Children in Hawaii say "mahalo” for healthy smiles

Published March 23, 2017

Walking through the doors of Aloha Medical Mission, you may hear the warm greeting, “Aloha, welcome to First Smile.” Keiki (young children) are ushered in to learn more about the importance of healthy teeth. After listening to a presentation from a dental hygienist, children eagerly wait their turn to grab giant tooth costumes and toothbrushes to show off what they’ve learned.

Each child leaves with a goodie bag filled with dental supplies to help them keep their teeth clean and healthy – a skill best taught early, since poor oral hygiene can set children up for a lifetime of health problems. Tooth decay is associated with heart disease and cancer, while untreated cavities can lead to abscesses and other serious complications.

Funded in part by Blue Cross Blue Shield of Hawaii’s foundation, Hawaii Medical Service Association (HMSA) Foundation, the Aloha Medical Mission organizes First Smile. Until recently, Hawaii didn’t have a systematic way to assess children’s’ oral health and lacked public dental health programs that are common in other states.

According to a 2013 Centers for Disease Control and Prevention (CDC) survey, more than 70 percent of third graders in Hawaii are affected by tooth decay. This percentage is substantially higher than the national average of 52 percent. And about 7 percent of third graders need urgent dental care because of pain or infection. The rate is about six times higher among low-income children.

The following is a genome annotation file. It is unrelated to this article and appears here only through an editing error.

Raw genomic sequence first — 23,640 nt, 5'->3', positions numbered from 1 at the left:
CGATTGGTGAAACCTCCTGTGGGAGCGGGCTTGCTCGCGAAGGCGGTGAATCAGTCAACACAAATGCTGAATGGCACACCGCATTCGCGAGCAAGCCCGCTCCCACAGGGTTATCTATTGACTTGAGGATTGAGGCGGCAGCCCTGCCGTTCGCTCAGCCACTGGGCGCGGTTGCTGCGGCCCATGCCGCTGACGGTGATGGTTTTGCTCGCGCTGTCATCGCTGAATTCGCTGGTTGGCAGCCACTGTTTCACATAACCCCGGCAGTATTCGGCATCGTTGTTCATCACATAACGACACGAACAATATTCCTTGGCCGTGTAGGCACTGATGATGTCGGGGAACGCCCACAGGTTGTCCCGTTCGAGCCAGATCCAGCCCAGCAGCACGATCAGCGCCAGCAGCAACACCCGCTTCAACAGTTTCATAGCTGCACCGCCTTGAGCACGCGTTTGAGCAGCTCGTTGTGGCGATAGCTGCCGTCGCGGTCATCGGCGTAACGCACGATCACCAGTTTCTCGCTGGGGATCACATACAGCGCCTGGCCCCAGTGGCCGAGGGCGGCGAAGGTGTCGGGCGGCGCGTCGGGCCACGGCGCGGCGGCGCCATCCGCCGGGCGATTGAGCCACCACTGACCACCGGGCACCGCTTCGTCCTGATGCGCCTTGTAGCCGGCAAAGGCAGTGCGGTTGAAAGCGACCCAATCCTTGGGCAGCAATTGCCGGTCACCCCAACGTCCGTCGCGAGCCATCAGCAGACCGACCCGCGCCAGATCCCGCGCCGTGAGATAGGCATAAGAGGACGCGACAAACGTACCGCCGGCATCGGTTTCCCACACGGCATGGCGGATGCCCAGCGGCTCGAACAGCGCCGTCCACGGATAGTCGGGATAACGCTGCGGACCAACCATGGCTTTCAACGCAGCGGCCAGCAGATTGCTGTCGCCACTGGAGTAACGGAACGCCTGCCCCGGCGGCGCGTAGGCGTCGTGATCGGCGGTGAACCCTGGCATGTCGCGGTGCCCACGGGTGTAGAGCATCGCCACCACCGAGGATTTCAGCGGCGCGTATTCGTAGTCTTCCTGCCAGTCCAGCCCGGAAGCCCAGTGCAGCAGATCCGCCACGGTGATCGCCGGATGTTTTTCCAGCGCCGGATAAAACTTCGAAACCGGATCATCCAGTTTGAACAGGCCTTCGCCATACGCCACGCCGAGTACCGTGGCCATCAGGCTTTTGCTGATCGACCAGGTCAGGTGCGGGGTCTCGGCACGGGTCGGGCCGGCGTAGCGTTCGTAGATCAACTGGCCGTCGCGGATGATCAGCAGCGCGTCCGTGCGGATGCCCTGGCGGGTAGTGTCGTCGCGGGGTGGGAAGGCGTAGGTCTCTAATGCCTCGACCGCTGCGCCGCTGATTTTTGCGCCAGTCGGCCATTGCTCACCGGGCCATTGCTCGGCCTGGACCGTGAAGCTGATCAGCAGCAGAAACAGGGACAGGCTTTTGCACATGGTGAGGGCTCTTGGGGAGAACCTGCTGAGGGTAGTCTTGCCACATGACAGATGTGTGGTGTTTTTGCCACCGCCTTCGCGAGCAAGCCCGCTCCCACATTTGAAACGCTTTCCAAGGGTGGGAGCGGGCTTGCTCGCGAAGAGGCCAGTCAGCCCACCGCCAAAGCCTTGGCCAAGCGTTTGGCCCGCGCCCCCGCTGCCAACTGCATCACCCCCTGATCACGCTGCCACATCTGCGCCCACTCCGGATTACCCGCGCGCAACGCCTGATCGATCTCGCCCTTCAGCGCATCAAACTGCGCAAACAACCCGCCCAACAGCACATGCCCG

Today, First Smile offers a number of community events, including last fall’s “Trick or Teeth,” a Halloween event that helped children and their families prepare for the holiday’s onslaught of candy and sugary treats. Volunteers and staff reinforced the message that candy is OK, but only in moderation. Children danced to the song, “Thriller,” competed in a costume show, munched on healthy treats, and received free dental supplies.

Improving children's dental health in Hawaii
Improving children's dental health in Hawaii: Since 2002, the Aloha Medical Mission, funded in part by BCSB Hawaii's foundation, the Hawaii Medical Service Association, has provided more than $5.3 million in services at no cost to patients.

Since 2002, the clinic has cared for tens of thousands of Hawaii residents, providing more than  $5.3 million in services at no cost. The organization also offers Welcome Smile, a program for women who are victims of abuse or were previously incarcerated. The program provides teeth cleanings, cavity fillings, and free prosthetics to correct missing or broken teeth. For many women, this bolsters their confidence as they look for jobs and rebuild their lives.